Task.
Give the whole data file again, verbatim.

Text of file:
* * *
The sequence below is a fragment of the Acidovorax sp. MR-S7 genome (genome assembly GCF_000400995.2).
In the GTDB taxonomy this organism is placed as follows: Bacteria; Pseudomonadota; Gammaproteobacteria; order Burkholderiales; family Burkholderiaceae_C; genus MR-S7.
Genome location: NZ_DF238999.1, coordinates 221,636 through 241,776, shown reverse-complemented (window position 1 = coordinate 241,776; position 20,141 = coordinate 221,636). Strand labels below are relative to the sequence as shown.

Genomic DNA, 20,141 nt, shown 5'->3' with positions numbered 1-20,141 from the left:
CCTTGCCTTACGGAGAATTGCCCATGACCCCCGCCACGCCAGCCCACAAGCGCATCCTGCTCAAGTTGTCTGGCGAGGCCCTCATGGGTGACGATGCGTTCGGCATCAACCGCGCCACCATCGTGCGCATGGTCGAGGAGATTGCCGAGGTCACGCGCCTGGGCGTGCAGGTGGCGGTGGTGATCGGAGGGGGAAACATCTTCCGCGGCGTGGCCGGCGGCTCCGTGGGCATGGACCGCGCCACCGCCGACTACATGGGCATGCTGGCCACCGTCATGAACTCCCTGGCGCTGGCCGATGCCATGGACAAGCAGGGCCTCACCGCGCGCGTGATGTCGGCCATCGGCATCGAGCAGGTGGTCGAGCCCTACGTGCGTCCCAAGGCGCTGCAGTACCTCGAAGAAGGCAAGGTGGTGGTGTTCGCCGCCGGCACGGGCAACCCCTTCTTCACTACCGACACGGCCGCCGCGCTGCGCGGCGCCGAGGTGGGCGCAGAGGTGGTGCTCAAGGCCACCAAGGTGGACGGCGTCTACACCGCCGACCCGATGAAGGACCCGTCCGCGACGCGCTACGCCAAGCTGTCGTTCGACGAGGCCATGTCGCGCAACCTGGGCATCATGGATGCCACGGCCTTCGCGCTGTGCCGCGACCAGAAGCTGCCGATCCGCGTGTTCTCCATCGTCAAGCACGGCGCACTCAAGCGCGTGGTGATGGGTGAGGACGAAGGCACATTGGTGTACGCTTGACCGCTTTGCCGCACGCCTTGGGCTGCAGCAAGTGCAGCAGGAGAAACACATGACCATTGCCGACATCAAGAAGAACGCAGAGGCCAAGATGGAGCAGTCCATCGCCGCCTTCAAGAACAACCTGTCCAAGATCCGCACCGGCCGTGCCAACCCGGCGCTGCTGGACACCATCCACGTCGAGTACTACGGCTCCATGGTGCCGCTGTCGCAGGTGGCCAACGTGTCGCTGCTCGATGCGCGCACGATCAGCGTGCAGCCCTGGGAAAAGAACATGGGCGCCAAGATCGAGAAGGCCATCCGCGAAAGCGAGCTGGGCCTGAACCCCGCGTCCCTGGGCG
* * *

The sequence below is a fragment of the Acidovorax sp. MR-S7 genome (genome assembly GCF_000400995.2).
In the GTDB taxonomy this organism is placed as follows: Bacteria; Pseudomonadota; Gammaproteobacteria; order Burkholderiales; family Burkholderiaceae_C; genus MR-S7.
Genome location: NZ_DF238999.1, coordinates 221,636 through 241,776, shown reverse-complemented (window position 1 = coordinate 241,776; position 20,141 = coordinate 221,636). Strand labels below are relative to the sequence as shown.

Genomic DNA, 20,141 nt, shown 5'->3' with positions numbered 1-20,141 from the left:
CCTTGCCTTACGGAGAATTGCCCATGACCCCCGCCACGCCAGCCCACAAGCGCATCCTGCTCAAGTTGTCTGGCGAGGCCCTCATGGGTGACGATGCGTTCGGCATCAACCGCGCCACCATCGTGCGCATGGTCGAGGAGATTGCCGAGGTCACGCGCCTGGGCGTGCAGGTGGCGGTGGTGATCGGAGGGGGAAACATCTTCCGCGGCGTGGCCGGCGGCTCCGTGGGCATGGACCGCGCCACCGCCGACTACATGGGCATGCTGGCCACCGTCATGAACTCCCTGGCGCTGGCCGATGCCATGGACAAGCAGGGCCTCACCGCGCGCGTGATGTCGGCCATCGGCATCGAGCAGGTGGTCGAGCCCTACGTGCGTCCCAAGGCGCTGCAGTACCTCGAAGAAGGCAAGGTGGTGGTGTTCGCCGCCGGCACGGGCAACCCCTTCTTCACTACCGACACGGCCGCCGCGCTGCGCGGCGCCGAGGTGGGCGCAGAGGTGGTGCTCAAGGCCACCAAGGTGGACGGCGTCTACACCGCCGACCCGATGAAGGACCCGTCCGCGACGCGCTACGCCAAGCTGTCGTTCGACGAGGCCATGTCGCGCAACCTGGGCATCATGGATGCCACGGCCTTCGCGCTGTGCCGCGACCAGAAGCTGCCGATCCGCGTGTTCTCCATCGTCAAGCACGGCGCACTCAAGCGCGTGGTGATGGGTGAGGACGAAGGCACATTGGTGTACGCTTGACCGCTTTGCCGCACGCCTTGGGCTGCAGCAAGTGCAGCAGGAGAAACACATGACCATTGCCGACATCAAGAAGAACGCAGAGGCCAAGATGGAGCAGTCCATCGCCGCCTTCAAGAACAACCTGTCCAAGATCCGCACCGGCCGTGCCAACCCGGCGCTGCTGGACACCATCCACGTCGAGTACTACGGCTCCATGGTGCCGCTGTCGCAGGTGGCCAACGTGTCGCTGCTCGATGCGCGCACGATCAGCGTGCAGCCCTGGGAAAAGAACATGGGCGCCAAGATCGAGAAGGCCATCCGCGAAAGCGAGCTGGGCCTGAACCCCGCGTCCCTGGGCG